A mind is a terrible thing to change.
Dec 9, 2013, Vol. 19, No. 13 • By FRED BARNES
"There are some things I really believe in,” President Obama said last week. He was putting it mildly. Actually there are some things he really, really, really believes in—whether they work or not. Either way, he’s sticking with them. And Obama is one stubborn dude.
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This wouldn’t be a problem if only a few of his lesser policies were at stake. But it’s his economic, domestic, and foreign policies that he’s glued to, no matter what. Obama insists he’s “pretty pragmatic” about how he achieves his goals. Nothing could be further from the truth. A pragmatist would change failing policies or at least tweak them. Obama wants to double down.
That his policies have produced an extraordinarily weak recovery from the 2007-09 recession is indisputable. Economic growth is stagnant, unemployment is in a holding pattern above 7 percent, the number of Americans with jobs is fewer than in 2007, and millions have dropped out of the job market altogether. Yet the president refuses to alter his policies or seriously reconsider them.
On the contrary, “what’s hampering us right now is not that we don’t have good policy ideas,” Obama said at a Democratic National Committee fundraiser in San Francisco. “We know what works.” If Republicans would agree to spend more on infrastructure, education, and research, the economy would surge.
And last week Obama found still another type of spending that boosts the economy: food stamps. Every food stamp dollar “generates up to $1.80 in economic activity . . . for the over 230,000 retail food outlets that participate in the program,” a White House paper claimed.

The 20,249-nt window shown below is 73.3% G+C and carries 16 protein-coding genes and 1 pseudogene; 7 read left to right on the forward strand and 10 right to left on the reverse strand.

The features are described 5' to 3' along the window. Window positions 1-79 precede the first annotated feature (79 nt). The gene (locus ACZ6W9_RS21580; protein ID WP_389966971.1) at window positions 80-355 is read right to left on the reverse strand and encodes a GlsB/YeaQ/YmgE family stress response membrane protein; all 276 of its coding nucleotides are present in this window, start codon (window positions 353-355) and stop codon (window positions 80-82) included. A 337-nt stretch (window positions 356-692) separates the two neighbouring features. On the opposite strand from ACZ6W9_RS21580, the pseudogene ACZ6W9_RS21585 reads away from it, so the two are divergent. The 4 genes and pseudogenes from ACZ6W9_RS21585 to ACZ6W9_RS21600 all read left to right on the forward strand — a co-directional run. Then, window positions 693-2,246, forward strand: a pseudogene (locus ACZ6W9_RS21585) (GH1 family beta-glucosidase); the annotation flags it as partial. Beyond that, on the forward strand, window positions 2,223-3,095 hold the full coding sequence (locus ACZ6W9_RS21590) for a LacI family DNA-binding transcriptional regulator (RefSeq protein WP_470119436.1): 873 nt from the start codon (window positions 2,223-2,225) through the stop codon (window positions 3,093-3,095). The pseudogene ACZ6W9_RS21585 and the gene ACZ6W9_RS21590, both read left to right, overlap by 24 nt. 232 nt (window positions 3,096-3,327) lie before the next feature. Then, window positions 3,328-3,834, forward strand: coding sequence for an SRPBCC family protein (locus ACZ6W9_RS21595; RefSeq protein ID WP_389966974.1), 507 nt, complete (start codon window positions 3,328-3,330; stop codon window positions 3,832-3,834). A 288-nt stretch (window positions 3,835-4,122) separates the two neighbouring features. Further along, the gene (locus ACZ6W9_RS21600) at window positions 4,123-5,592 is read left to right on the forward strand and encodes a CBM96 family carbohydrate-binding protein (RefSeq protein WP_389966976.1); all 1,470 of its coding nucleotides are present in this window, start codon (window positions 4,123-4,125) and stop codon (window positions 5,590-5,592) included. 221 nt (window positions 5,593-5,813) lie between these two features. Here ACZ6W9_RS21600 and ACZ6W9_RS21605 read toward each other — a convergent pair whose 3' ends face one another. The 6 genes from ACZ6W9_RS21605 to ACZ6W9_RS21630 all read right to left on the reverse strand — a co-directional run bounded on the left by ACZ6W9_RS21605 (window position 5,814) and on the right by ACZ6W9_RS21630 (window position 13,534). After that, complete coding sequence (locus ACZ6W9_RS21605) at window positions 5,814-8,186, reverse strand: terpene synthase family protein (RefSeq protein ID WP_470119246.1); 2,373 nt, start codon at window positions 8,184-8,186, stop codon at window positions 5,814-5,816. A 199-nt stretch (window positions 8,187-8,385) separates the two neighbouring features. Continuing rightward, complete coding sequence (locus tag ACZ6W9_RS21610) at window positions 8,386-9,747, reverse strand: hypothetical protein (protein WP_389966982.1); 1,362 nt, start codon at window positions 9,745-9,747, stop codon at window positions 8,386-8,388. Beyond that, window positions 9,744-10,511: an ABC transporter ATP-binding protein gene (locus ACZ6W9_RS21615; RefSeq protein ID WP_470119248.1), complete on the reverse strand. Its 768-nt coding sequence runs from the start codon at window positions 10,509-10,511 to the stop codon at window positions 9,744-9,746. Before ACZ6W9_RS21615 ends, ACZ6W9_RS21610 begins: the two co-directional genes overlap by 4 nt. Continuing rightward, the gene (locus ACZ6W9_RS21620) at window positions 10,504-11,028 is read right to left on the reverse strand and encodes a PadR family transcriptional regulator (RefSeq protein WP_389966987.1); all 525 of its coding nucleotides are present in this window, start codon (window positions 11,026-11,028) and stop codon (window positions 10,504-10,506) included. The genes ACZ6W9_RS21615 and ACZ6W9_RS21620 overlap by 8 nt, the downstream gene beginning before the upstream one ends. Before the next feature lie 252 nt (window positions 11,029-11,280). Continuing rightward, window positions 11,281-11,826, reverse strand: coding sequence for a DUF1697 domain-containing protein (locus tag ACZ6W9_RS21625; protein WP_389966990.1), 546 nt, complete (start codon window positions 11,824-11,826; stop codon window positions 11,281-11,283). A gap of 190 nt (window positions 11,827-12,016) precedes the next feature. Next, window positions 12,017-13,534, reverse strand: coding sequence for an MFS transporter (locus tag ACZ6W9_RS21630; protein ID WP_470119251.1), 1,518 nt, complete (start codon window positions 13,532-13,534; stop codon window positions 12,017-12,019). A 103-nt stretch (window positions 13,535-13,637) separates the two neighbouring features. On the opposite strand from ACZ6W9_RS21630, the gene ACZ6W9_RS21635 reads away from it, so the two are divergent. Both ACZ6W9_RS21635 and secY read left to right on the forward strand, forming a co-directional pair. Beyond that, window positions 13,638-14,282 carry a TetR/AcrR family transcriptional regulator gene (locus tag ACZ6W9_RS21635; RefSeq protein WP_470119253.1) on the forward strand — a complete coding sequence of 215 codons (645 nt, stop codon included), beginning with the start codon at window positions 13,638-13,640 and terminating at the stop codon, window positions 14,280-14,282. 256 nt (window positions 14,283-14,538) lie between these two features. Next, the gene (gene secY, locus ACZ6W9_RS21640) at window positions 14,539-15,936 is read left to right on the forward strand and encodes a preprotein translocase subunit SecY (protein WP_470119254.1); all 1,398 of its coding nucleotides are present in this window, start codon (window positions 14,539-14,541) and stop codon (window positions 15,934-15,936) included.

Notice that Obama’s plan is government-only—that is, spending he controls. Rather than offer incentives to the private sector to invest in growth and jobs, he brags about raising taxes on those earning more than $400,000 a year. That’s the investor class. “We changed a tax code that was too skewed towards the wealthiest Americans,” he said at the DreamWorks movie studio in Glendale, California.
Higher taxes and increased spending are hardy perennials on Obama’s wish list. Under duress in 2011, he agreed to the Budget Control Act that established tight spending caps. Now he’s endorsed a Democratic budget for 2014 that exceeds the caps by $91 billion and would boost taxes by $1 trillion over the next 10 years.
At the moment, Obama’s biggest bugaboo is the sequester, which mandates across-the-board cuts in discretionary spending, $109 billion in the 2014 budget alone. Senate minority leader Mitch McConnell has proposed “flexibility” to allow Obama to choose what programs are cut and by how much. The president rejected the idea. He wants to replace at least some of the cuts with tax hikes, not other cuts.
So, too, with tax reform, which to most people means eliminating loopholes and preferences, broadening the tax base, and reducing rates. Obama has a different vision. He would wipe out tax breaks, then spend a sizable chunk of the proceeds on infrastructure. Republicans would never accept this, as the president must know.